For porches we recommend a very hard porch paint such as U.G.L.’s Drylock product. This paint is very hard and stands up well to wear. Drylock comes in a  range of colors,  all of which can be tinted to your taste. Porches should be scraped  and painted every four to five years depending on the exposure. Drylock is self priming and should be applied as two thin coats rather than one thick coat. For homeowners who want a bulletproof system for protecting their porches, they can chose GacoDeck. This is a rubberized product that should be applied in three or four coats. It is more work and more money but it is a complete waterproof system and will last seven years between applications.

Winterize Doors and Windows
Once you’re sure the exterior is well sealed it’s time to check doors and windows for weather striping. In colder climates, consider installing storm windows. If you already have storm windows, make sure they fit well and don’t leak. In very cold climates, add window wrap to the inside. Window wrap can be purchased at your local hardware store and makes a big difference in energy conservation. Improperly sealed homes can add up to 15% to your heating bill. Every pipe, duct or wire that penetrates to the outside can leak air. Seal all holes with caulk.
 

Insulate
All attics should be insulated to keep the heat in. Don’t forget to insulate the hatch door that opens into the attic. Attic insulation has the highest payback for your energy investment. In colder climates, it is also beneficial to insulate the crawlspace. Use the highest R Value recommended for your region.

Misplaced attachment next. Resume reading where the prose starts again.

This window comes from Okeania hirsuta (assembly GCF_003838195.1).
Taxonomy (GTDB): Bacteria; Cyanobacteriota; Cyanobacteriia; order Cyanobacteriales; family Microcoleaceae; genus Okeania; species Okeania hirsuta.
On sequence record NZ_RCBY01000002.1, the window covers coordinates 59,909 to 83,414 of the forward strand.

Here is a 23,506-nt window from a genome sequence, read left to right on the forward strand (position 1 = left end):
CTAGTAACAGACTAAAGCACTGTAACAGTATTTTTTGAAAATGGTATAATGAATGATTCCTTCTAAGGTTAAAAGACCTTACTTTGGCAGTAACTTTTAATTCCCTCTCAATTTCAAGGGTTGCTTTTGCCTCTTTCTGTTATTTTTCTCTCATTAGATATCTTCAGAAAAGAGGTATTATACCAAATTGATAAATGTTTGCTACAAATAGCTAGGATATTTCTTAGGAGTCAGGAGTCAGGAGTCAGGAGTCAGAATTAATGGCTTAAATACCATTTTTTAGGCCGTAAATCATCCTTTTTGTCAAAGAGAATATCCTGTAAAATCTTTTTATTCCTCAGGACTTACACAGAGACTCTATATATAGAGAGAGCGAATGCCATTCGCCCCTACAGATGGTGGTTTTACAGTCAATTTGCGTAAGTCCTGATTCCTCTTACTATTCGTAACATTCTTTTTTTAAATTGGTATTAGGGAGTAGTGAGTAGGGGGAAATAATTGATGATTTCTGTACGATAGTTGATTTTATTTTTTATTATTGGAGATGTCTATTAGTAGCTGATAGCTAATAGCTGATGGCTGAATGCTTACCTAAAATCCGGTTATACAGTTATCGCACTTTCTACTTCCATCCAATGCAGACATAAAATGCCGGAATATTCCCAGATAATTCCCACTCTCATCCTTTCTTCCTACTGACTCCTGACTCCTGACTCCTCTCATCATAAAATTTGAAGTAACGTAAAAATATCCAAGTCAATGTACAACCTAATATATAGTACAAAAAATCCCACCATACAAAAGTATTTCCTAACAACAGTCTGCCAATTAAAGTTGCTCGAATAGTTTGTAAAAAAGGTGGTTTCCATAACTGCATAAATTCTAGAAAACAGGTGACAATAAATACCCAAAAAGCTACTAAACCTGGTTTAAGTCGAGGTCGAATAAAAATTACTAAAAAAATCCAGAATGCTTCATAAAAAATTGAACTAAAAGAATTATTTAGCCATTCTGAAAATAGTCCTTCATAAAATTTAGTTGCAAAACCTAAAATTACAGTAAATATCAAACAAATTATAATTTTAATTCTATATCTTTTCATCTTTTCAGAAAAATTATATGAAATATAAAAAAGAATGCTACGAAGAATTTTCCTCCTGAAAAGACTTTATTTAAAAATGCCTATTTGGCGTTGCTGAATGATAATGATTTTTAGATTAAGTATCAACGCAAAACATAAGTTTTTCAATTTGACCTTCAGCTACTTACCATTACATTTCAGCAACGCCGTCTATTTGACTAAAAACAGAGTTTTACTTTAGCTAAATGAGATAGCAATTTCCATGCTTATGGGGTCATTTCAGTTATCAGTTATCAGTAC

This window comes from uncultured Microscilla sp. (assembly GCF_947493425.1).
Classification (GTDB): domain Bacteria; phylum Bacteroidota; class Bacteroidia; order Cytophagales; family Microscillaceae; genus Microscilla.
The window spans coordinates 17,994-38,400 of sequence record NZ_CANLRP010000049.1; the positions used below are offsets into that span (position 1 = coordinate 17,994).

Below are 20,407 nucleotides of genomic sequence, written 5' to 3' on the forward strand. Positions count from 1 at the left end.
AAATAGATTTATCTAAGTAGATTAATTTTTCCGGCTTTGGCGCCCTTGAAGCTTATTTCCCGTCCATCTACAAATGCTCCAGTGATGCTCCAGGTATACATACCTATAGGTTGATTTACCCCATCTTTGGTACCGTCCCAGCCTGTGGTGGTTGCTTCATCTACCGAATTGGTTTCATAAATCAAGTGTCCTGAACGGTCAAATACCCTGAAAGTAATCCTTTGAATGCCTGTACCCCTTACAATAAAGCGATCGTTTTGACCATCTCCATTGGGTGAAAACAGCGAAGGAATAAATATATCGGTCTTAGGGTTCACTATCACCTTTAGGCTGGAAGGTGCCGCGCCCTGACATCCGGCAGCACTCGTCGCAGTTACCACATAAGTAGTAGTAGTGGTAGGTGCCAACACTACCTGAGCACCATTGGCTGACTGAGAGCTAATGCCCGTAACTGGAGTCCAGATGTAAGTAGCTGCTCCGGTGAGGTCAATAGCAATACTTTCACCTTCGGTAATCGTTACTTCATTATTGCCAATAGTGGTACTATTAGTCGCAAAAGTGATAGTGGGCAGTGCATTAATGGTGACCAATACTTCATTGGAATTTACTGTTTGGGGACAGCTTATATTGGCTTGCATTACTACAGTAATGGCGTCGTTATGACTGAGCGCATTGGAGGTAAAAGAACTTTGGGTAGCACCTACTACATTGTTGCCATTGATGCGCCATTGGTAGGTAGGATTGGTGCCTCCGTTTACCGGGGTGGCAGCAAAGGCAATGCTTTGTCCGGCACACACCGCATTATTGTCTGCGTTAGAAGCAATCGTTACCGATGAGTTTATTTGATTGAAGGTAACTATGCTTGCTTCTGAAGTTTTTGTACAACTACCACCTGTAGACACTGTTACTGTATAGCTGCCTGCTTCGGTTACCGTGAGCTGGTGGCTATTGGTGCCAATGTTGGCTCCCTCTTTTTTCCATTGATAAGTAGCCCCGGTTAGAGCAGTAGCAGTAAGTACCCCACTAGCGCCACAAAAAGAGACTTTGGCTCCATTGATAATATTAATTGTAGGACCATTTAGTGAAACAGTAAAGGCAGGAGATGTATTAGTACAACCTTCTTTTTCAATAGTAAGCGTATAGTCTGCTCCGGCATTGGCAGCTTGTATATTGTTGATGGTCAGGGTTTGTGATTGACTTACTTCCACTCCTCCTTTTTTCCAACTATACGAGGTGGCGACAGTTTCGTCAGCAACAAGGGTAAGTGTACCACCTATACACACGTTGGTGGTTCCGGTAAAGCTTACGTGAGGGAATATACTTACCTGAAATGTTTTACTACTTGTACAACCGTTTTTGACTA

Fireplace
Check the fireplace to make sure it’s clean and well functioning. Make sure that the damper closes well so that warm air is not drawn out of the room. The smoke chamber should be checked for a build up of soot. Use a flashlight and mirror to look up the flue. Check for cracks or holes in the mortar.  

Exterior Pipes
Cover all exterior pipes and insulate with Styrofoam or similar insulating wraps. Disconnect all hoses. Turn off the shutoff valve if there is one inside your house. If you have an irrigation system, drain the pipes before the first frost.

Test Your Sump Pump
Add water and make sure your pump comes on.

Furnace Inspection
Replace your filters religiously. Dirty filters make the system work harder and can lead to premature failures.
Have your furnace serviced by a professional. This should be done every two or three years for a natural gas system and annually for an oil burning furnace. The inspector will make sure the system achieves the manufacturer specified efficiency and will usually check for CO2 leakage as well. Duct work should be checked and tape added as needed. This is important both beneath the house and in the attic. You don’t want warmed air escaping into your attic. Ducts should also be insulated in the crawl space or the attic.

Home Energy Audit
To bring your home to the highest level of energy efficiency, consider having a professional home energy audit. The inspector will use scientific methods such as an infrared detector to measure heat transfer rates (R Values). Such an audit usually costs several hundred dollars but pays for itself in energy savings. It can help you determine cost effective ways to improve the efficiency of your home.